Most people don’t think about it until it happens: something prevents you from acting on your own behalf to do things that really need to be done. For one simple example, who will take care of your business in the U.S. while you spend three years on assignment in Europe? Or if you’re heading off to overseas military service, in a war zone, no less?
There are lots of reasons that people want to appoint an agent to act for them. Some involve only the simple and practical, like the examples above. Others involve advance planning of an estate, or for the time when you become physically and mentally incapable of acting for yourself.
The law provides a way for everyone who has the requisite mental capacity to elect another person – or persons – to act for them: creating a power of attorney (POA). In the law, the person who gives the power is known as the principal, while the person who receives the power is known as an agent or, more formally, as an “attorney in fact.”
Once the document is properly executed, the agent has full legal authority to act for the principal as to the matters covered by the POA.
To create a valid POA, the principal must, in plain English, know what he is doing. In legal terms, this means the principal must:
Since the agent becomes legally entitled to act on behalf of the principal, it is crucial that the principal select an agent who can be trusted to do what is in the interests of the principal, rather than using the power for his own benefit. Even in the case of family members, it is worth the time and expense of thoroughly investigating anyone you are thinking of naming as your agent.
Powers of attorney can be created to cover as broadly or narrowly as required to accomplish their purposes. In general, POAs can be either general of special:
Special powers of attorney can be as narrow and specific as granting the power to make decisions regarding a specific piece of real estate, or considerably broader, such as granting power over all bank and investment accounts.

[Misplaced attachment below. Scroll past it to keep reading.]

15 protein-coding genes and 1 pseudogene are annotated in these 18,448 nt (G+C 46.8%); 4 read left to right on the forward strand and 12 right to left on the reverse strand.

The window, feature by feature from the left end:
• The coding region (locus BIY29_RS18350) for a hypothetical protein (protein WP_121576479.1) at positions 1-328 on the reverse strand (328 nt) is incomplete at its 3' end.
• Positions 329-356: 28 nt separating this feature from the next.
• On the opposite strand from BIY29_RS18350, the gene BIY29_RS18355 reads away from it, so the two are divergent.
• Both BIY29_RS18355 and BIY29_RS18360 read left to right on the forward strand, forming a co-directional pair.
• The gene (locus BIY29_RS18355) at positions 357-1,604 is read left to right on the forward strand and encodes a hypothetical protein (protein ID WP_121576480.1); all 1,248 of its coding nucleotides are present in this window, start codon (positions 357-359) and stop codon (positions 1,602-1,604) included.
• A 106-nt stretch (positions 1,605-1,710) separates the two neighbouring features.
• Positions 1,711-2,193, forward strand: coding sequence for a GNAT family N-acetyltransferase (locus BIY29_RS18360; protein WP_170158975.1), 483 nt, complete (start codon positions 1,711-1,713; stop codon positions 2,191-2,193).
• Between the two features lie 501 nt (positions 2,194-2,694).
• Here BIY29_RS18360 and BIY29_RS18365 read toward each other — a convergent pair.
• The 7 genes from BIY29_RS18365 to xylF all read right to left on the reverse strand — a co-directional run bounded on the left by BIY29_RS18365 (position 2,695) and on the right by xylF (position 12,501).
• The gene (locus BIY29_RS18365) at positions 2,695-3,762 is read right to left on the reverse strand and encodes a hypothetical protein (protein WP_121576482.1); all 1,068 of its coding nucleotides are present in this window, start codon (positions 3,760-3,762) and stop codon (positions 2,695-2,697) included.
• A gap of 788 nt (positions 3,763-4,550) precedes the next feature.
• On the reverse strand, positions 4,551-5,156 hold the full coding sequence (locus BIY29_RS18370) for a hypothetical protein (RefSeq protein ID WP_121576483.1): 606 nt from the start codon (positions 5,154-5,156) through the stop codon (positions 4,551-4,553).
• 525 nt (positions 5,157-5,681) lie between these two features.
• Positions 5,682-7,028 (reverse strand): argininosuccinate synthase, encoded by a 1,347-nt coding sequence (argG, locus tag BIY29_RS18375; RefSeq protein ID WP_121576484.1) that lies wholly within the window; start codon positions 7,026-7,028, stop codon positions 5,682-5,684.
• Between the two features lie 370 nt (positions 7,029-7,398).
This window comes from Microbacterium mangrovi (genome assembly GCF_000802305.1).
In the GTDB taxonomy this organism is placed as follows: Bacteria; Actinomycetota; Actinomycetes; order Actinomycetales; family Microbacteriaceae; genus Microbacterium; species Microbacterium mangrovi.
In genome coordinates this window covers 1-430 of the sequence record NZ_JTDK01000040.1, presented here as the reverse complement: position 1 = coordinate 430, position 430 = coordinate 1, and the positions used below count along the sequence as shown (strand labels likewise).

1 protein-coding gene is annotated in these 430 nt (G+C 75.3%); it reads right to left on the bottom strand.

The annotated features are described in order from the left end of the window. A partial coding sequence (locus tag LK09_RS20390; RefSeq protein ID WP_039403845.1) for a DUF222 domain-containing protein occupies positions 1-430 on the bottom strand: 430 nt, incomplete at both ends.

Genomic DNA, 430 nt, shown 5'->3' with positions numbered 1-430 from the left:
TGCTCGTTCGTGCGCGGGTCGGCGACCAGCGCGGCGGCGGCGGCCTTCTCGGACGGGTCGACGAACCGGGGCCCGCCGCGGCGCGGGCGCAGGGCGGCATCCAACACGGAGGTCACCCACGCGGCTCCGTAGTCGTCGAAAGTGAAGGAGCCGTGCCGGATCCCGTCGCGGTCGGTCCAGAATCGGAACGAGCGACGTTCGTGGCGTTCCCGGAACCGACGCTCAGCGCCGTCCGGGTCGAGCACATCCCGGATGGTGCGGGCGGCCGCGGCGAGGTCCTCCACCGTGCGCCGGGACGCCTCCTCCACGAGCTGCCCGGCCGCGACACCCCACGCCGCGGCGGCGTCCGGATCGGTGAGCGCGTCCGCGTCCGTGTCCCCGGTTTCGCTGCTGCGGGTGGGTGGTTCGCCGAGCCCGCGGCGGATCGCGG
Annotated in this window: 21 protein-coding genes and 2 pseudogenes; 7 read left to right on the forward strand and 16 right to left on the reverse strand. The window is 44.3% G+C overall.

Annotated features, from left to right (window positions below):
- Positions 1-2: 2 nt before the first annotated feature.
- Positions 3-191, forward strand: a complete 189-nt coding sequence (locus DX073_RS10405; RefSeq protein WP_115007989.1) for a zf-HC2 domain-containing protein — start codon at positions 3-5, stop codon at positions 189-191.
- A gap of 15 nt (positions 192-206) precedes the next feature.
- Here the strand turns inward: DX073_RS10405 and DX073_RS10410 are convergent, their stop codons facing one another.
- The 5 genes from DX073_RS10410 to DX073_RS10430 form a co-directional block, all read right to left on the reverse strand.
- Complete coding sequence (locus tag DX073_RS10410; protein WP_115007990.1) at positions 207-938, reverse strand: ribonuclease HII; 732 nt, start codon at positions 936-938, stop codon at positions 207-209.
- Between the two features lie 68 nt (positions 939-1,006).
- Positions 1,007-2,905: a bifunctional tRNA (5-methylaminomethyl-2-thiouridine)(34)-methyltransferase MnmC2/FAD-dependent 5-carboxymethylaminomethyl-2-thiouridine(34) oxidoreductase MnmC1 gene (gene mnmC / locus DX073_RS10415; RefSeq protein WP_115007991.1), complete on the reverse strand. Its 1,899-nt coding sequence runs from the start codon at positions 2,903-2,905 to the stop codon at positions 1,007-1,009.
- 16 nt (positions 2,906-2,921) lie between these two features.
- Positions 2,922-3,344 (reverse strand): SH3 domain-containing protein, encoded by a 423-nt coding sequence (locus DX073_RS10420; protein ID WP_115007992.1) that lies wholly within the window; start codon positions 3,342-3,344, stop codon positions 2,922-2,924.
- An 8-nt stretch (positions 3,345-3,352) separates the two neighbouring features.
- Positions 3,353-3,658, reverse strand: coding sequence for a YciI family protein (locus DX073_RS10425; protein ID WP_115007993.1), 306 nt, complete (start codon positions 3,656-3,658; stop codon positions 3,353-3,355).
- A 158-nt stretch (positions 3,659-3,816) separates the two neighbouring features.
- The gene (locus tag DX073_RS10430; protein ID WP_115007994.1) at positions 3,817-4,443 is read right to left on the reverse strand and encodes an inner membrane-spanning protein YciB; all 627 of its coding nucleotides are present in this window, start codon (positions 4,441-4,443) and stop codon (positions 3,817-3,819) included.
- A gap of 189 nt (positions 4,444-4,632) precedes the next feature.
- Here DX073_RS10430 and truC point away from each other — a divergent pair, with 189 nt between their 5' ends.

By adding the appropriate language, both general and special powers of attorney can be made “durable” which simply means that the power continues after the principal becomes disabled, incompetent, etc., or in some cases, the power is triggered by that disability or incompetence.
A “durable health care” POA grants the agent the power to decide future health care issues in the event that you become too sick or too feeble to make them for yourself. Giving another person the power to decide such things as what care you receive at a time that you are incapacitated is obviously a serious act. Choosing the right agent is critical, and the power you are giving the agent should be described specifically.
It is in the best interests of both principal and agent – and of the many family members who are affected by your life and health – to have the document drawn by an experienced Sun City estate planning lawyer familiar with all the concerns of all parties, who can ensure that it meets all the requirements of the Arizona law that specifically governs this kind of POA.
Note that a living will is different from a power of attorney. Rather than giving power to an agent, the living will simply records your own wishes, at the time of the living will, as to health care in the event you become unable to communicate those wishes. The living will is usually accompanied by – and attached to – a durable health care power of attorney.
Arizona law provides for a very specific type of POA that grants the named agent(s) the power to exercise the principals’ parental rights for a specific amount of time. In the case of a principal who is on active military duty, the POA can last for one year. In all other cases, the POA must specify an end date no later than 6 months after the POA is created.
Powers of attorney are useful tools for many people, but need to be tailored to your needs and planned carefully. At the Sun City estate planning law firm of Gorman & Jones, PLC, our attorneys bring their collective decades of experience to bear on that task, whether it’s helping you decide whether to create a POA, which type to create, who to name as your agent, or dealing with problems that have arisen from a POA.
We always provide personal attention. Before we take any actions or recommend a course of action, we identify your concerns, bring other concerns to your attention, and make sure that you understand all your options, and how each one will affect your estate. Contact us online for legal counsel pertaining to power of attorney and all your other estate planning needs.
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